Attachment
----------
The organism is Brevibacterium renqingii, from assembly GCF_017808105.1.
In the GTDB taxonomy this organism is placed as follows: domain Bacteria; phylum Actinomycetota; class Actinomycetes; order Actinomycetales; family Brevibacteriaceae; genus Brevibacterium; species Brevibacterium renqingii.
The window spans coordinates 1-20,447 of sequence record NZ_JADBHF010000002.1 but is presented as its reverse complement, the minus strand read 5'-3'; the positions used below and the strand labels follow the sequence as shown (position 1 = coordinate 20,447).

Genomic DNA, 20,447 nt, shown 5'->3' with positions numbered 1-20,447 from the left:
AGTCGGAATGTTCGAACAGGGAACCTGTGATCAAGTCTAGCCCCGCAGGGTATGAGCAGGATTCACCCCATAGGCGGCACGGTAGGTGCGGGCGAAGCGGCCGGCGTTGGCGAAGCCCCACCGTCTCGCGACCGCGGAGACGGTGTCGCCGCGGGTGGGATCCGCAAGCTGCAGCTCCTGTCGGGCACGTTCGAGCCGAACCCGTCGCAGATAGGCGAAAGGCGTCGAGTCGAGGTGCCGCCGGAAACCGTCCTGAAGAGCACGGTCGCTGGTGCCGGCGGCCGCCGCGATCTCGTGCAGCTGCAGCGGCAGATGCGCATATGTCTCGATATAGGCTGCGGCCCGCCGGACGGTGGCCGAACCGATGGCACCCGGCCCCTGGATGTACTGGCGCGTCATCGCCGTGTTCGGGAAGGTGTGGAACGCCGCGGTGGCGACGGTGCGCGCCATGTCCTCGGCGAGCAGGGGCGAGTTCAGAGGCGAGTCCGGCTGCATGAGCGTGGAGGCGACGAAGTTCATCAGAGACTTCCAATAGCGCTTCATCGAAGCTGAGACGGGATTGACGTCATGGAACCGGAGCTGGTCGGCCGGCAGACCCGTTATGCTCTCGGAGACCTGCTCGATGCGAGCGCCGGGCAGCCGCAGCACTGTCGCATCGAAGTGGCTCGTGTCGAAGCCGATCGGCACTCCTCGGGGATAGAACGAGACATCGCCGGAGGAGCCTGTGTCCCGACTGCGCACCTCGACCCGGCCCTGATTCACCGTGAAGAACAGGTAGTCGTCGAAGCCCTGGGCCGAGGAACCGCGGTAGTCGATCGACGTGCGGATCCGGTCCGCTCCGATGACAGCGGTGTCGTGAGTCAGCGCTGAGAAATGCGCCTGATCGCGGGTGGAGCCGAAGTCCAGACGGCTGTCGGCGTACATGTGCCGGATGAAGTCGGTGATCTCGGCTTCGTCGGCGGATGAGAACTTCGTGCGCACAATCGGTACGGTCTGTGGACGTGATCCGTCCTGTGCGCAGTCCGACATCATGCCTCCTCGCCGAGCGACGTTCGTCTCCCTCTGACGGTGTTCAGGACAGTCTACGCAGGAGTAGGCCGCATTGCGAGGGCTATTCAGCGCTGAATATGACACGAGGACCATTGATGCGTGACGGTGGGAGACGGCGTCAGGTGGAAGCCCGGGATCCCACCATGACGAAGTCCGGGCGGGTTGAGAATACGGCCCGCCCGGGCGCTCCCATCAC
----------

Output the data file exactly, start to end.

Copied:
The organism is Brevibacterium renqingii, from assembly GCF_017808105.1.
In the GTDB taxonomy this organism is placed as follows: domain Bacteria; phylum Actinomycetota; class Actinomycetes; order Actinomycetales; family Brevibacteriaceae; genus Brevibacterium; species Brevibacterium renqingii.
The window spans coordinates 1-20,447 of sequence record NZ_JADBHF010000002.1 but is presented as its reverse complement, the minus strand read 5'-3'; the positions used below and the strand labels follow the sequence as shown (position 1 = coordinate 20,447).

Genomic DNA, 20,447 nt, shown 5'->3' with positions numbered 1-20,447 from the left:
AGTCGGAATGTTCGAACAGGGAACCTGTGATCAAGTCTAGCCCCGCAGGGTATGAGCAGGATTCACCCCATAGGCGGCACGGTAGGTGCGGGCGAAGCGGCCGGCGTTGGCGAAGCCCCACCGTCTCGCGACCGCGGAGACGGTGTCGCCGCGGGTGGGATCCGCAAGCTGCAGCTCCTGTCGGGCACGTTCGAGCCGAACCCGTCGCAGATAGGCGAAAGGCGTCGAGTCGAGGTGCCGCCGGAAACCGTCCTGAAGAGCACGGTCGCTGGTGCCGGCGGCCGCCGCGATCTCGTGCAGCTGCAGCGGCAGATGCGCATATGTCTCGATATAGGCTGCGGCCCGCCGGACGGTGGCCGAACCGATGGCACCCGGCCCCTGGATGTACTGGCGCGTCATCGCCGTGTTCGGGAAGGTGTGGAACGCCGCGGTGGCGACGGTGCGCGCCATGTCCTCGGCGAGCAGGGGCGAGTTCAGAGGCGAGTCCGGCTGCATGAGCGTGGAGGCGACGAAGTTCATCAGAGACTTCCAATAGCGCTTCATCGAAGCTGAGACGGGATTGACGTCATGGAACCGGAGCTGGTCGGCCGGCAGACCCGTTATGCTCTCGGAGACCTGCTCGATGCGAGCGCCGGGCAGCCGCAGCACTGTCGCATCGAAGTGGCTCGTGTCGAAGCCGATCGGCACTCCTCGGGGATAGAACGAGACATCGCCGGAGGAGCCTGTGTCCCGACTGCGCACCTCGACCCGGCCCTGATTCACCGTGAAGAACAGGTAGTCGTCGAAGCCCTGGGCCGAGGAACCGCGGTAGTCGATCGACGTGCGGATCCGGTCCGCTCCGATGACAGCGGTGTCGTGAGTCAGCGCTGAGAAATGCGCCTGATCGCGGGTGGAGCCGAAGTCCAGACGGCTGTCGGCGTACATGTGCCGGATGAAGTCGGTGATCTCGGCTTCGTCGGCGGATGAGAACTTCGTGCGCACAATCGGTACGGTCTGTGGACGTGATCCGTCCTGTGCGCAGTCCGACATCATGCCTCCTCGCCGAGCGACGTTCGTCTCCCTCTGACGGTGTTCAGGACAGTCTACGCAGGAGTAGGCCGCATTGCGAGGGCTATTCAGCGCTGAATATGACACGAGGACCATTGATGCGTGACGGTGGGAGACGGCGTCAGGTGGAAGCCCGGGATCCCACCATGACGAAGTCCGGGCGGGTTGAGAATACGGCCCGCCCGGGCGCTCCCATCAC